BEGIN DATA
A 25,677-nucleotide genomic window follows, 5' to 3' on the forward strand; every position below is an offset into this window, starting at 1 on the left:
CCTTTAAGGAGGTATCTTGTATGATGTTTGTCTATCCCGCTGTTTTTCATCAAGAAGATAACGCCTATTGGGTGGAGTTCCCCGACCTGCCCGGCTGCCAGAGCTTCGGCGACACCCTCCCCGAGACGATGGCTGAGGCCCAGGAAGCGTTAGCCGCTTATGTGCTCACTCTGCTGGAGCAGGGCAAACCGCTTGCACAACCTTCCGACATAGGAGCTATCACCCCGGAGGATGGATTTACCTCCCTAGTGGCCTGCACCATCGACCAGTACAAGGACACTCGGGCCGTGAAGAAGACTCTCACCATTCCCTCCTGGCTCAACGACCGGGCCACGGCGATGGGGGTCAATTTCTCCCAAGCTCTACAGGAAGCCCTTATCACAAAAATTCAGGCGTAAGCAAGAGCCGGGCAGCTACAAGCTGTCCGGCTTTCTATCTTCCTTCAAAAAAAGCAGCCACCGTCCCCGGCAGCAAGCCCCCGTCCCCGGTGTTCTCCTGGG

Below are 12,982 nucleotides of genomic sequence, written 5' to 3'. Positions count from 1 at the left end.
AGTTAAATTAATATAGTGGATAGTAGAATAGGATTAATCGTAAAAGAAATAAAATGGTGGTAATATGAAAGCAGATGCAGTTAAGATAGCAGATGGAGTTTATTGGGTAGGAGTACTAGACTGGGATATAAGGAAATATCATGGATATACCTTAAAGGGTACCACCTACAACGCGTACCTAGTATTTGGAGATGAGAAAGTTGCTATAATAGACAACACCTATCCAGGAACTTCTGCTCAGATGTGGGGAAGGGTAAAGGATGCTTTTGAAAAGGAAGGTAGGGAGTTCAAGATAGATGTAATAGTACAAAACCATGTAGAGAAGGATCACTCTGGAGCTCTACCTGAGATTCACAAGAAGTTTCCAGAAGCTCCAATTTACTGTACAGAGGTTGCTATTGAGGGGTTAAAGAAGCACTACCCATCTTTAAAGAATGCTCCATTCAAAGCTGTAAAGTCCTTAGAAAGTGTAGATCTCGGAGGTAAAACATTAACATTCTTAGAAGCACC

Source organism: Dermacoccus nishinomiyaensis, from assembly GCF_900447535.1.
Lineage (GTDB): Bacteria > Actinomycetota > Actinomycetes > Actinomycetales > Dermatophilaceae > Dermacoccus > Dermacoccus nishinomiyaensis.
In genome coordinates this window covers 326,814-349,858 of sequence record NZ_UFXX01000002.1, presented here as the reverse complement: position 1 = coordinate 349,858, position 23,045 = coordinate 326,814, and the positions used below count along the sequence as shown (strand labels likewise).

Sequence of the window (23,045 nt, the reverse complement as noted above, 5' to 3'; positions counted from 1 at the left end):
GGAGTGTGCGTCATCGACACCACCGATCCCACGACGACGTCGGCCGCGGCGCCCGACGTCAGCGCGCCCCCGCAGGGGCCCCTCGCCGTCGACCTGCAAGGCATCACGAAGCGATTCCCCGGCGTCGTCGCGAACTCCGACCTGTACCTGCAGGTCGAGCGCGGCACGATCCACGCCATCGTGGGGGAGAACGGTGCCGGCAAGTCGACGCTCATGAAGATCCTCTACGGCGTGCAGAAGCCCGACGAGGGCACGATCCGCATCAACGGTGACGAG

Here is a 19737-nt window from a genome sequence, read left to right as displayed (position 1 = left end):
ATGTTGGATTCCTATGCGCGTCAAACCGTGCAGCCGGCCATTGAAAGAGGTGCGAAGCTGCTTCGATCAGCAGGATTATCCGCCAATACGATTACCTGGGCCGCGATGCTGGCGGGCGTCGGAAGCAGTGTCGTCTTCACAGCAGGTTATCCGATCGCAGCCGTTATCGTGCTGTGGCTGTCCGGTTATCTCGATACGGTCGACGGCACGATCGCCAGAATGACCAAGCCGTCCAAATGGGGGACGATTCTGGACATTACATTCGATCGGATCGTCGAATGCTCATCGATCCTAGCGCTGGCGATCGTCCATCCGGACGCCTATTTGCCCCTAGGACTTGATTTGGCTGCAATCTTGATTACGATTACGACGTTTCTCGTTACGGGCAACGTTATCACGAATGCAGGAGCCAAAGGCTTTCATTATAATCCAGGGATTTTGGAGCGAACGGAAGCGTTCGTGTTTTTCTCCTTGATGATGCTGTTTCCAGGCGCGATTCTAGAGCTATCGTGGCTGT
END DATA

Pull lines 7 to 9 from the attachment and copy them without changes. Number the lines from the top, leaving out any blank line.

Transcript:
In genome coordinates this window covers 326,814-349,858 of sequence record NZ_UFXX01000002.1, presented here as the reverse complement: position 1 = coordinate 349,858, position 23,045 = coordinate 326,814, and the positions used below count along the sequence as shown (strand labels likewise).

Sequence of the window (23,045 nt, the reverse complement as noted above, 5' to 3'; positions counted from 1 at the left end):
GGAGTGTGCGTCATCGACACCACCGATCCCACGACGACGTCGGCCGCGGCGCCCGACGTCAGCGCGCCCCCGCAGGGGCCCCTCGCCGTCGACCTGCAAGGCATCACGAAGCGATTCCCCGGCGTCGTCGCGAACTCCGACCTGTACCTGCAGGTCGAGCGCGGCACGATCCACGCCATCGTGGGGGAGAACGGTGCCGGCAAGTCGACGCTCATGAAGATCCTCTACGGCGTGCAGAAGCCCGACGAGGGCACGATCCGCATCAACGGTGACGAG